SAN as building block in Distributed Data Storage

SAN as building block in Distributed Data Storage

Storage Area Network (SAN) – 

A storage area network is usually recognized as a specialized, speedy network that offer the provision of network access to various storage devices. Storage Area Networks usually comprise different hosts, switches, storage elements as well as storage devices, which are inter-related and inter-connected through various technologies, protocols, and topologies. 

A SAN makes the representation of the storage devices towards a host in such a way that it seems like the storage is locally attached. However, for a more simplified representation, the storage toward a host is attained through the usage of various kinds of virtualization. 

The usage of Storage Area Networks (SANs) – 

  1. It helps in the improvement of application-related availabilities, like multiple data paths. 
  2. It enhances and enriches the performance of the application like; off-load storage functions, segregated or zonal networks, etc. 
  3. Storage Area Network assists in increasing the storage utilization and efficacy along with ameliorating the data protection and security system. For instance, it provides consolidated storage resources, tiered storage, etc. 

Building Blocks – 

It is declared most solemnly that the most challenging and appealing aspect of building web distributed systems and Distributed Data Storage systems are scaling the access available to the data. 

When the application servers are created to be stateless and substantiate an architecture that is shared to nothing, at that time only, the heavy lifting is pressed down through the stack toward the database server and its supporting services. 

In the arena of the data access layer, the real scaling and performance come into their active abilities. 

The building blocks of a scalable data access layer are built of caches, proxies, indexes, load balancers, and queues. Some short glimpses of these building blocks would be as follows; 

Caches – 

Caches can be considered ubiquitous in the process of computation. They possess a large capability to scale the readability access in a system that is clear. The locality and positioning of the reference principle are advantageous to the Cache. Here the recently requested data can be requested again. 

There is massive importance of multiple layers of caching, which predominantly includes the existence of client-side caching.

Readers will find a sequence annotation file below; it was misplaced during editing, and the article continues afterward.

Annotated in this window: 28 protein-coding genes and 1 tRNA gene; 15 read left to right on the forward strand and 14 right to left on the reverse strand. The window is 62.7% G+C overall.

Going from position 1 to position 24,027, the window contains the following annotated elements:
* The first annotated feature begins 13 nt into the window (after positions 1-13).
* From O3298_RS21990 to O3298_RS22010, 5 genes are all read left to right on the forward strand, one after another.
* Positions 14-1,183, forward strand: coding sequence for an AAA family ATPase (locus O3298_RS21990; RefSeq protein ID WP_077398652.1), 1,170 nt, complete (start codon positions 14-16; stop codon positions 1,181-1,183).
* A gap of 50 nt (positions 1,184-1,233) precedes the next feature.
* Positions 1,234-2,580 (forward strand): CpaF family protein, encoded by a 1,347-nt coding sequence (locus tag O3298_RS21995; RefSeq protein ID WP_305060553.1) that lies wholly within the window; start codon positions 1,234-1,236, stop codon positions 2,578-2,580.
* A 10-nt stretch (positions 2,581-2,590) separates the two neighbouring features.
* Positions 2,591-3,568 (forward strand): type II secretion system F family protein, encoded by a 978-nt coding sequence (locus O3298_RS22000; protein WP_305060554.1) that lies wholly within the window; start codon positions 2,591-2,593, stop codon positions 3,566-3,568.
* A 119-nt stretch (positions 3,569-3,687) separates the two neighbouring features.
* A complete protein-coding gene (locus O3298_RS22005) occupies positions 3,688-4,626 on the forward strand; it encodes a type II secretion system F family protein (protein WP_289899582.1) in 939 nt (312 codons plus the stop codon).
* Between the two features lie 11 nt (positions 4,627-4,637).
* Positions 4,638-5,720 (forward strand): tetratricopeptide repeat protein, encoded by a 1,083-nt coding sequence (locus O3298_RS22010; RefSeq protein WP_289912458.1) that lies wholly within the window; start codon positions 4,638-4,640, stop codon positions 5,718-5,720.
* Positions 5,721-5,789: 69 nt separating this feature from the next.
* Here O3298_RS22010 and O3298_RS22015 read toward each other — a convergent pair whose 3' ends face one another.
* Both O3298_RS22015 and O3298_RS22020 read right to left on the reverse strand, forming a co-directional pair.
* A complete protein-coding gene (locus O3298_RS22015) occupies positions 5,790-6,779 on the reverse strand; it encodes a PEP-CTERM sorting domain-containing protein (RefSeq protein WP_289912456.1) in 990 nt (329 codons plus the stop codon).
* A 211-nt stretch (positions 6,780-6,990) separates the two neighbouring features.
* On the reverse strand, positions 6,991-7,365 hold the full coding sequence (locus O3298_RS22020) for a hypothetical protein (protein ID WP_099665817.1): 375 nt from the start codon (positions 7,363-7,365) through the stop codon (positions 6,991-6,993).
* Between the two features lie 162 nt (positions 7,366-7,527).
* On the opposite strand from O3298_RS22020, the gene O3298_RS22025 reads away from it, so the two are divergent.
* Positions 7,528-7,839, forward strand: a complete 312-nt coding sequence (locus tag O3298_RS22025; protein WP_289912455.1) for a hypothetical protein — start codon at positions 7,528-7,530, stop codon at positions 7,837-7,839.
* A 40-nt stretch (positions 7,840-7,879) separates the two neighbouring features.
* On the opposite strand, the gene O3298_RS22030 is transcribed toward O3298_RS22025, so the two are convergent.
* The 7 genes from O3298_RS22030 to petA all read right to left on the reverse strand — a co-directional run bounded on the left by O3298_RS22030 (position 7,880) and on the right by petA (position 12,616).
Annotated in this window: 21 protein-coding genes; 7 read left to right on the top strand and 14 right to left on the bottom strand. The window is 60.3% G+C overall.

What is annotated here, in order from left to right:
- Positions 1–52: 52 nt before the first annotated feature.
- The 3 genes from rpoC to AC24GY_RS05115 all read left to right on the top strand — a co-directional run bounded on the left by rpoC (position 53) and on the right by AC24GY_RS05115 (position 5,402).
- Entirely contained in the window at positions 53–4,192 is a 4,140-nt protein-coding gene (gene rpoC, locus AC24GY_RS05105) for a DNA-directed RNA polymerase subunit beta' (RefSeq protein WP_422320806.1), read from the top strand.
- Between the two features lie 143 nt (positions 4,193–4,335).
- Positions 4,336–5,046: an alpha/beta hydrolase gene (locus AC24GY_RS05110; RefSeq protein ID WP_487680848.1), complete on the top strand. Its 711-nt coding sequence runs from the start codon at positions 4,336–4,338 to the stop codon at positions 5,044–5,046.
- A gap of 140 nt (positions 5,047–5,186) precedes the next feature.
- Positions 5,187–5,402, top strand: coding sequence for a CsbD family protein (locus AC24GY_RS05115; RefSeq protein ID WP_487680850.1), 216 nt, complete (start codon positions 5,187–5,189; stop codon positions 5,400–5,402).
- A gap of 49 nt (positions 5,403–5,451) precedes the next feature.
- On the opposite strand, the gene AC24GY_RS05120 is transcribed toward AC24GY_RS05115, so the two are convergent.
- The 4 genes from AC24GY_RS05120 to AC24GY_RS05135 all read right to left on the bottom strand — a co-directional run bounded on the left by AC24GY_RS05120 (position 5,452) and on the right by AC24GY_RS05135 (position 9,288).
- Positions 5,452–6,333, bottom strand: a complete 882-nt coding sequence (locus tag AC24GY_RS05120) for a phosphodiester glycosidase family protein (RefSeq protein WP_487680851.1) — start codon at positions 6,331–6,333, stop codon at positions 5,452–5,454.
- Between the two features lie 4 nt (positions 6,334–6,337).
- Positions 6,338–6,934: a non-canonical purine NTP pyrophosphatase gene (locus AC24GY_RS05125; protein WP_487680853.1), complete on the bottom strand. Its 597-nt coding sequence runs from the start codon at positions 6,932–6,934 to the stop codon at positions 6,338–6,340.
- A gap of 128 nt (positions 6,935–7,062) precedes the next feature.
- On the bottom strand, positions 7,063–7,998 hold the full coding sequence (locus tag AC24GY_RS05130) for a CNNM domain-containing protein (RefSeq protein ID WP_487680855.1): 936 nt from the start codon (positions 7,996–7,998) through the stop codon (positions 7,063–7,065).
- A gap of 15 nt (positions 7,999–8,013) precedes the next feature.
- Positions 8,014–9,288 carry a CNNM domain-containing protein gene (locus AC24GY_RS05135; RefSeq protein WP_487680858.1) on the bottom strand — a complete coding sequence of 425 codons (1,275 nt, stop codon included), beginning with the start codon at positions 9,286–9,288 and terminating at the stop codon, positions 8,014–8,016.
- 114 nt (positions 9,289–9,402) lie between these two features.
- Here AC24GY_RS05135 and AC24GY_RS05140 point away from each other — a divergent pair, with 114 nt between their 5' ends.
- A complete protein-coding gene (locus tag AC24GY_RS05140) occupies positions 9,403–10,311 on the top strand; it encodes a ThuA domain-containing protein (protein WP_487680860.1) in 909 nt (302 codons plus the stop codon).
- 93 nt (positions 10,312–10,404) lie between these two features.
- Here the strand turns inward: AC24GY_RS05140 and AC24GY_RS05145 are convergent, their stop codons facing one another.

On the other hand, caches can really exist in all levels of architecture and are mostly found at the nearest level of the front end. They are then organized to return data rapidly without monetizing the downstream levels. 

This monetization of the downstream level is smartly bypassed and which in order creates space for more growth in the system without having the necessity of scaling out. 

Cache Replacement – 

Request Nodes –  Simultaneous occurrence of the Cache with the node which makes a request of the data. The pros and cons associated with this request node are as follows; 

Pros – 

Anytime a request is made, the node can promptly return the cached data, avoiding any kind of hopping if it possesses an existence. 

It primarily exists in in-memory, and it is very fast. 

Cons – 

If you happen to have numerous request nodes and if they are load-balanced, then you might have to cache a similar item on all the nodes. 

Global Cache – It is a kind of central Cache that is utilized by all request nodes, and the respective pros and cons are as follows; 

Pros – 

The chance of Cache of a given item is once only. 

Multiple requests for an item can be compressed into one request when it is sent to the backend.

Cons – 

If respectively the number of clients and the incoming requests increase, a single cache can be given a lot of importance. 

Reverse proxy cache – The Cache becomes responsible for the recovery of a cache miss, which is usually more common and possesses the ability to handle its own eviction. 

Cache as a service – Here, the request nodes become responsible for the recovery of a cache miss, which is typically utilized when the request nodes conceive and conceptualize the eviction strategy or hot spots better than the Cache itself. 

Distributed Cache – All and each of the nodes that make up the Cache possesses a part of the cached data, further divided through utilizing a consistent hash function. 

Pros – 

The cache space and the loading capacity can both be increased through scaling out, which indirectly means increasing the number of nodes. 

Cons – 

Node failure occurs oftentimes. Thus, they must be cautiously handled too and carefully ignored. 

Proxies – 

Proxies are actually quite simple building blocks in any architecture. Only it is that they create deceptions like they are lightweight, comprised of invisible components, but they can offer the provision of an unbelievable and exceptional value to a system, through the means of minimizing the load or weight on the backend servers, furthermore offering a comfortable location for the caching layers and tunnelling the traffic and width appropriately. 

Apart from these, there are Indexes, Load Balancers, and Queues, which also constitute a large part of the building block of Distributed Data Storage.

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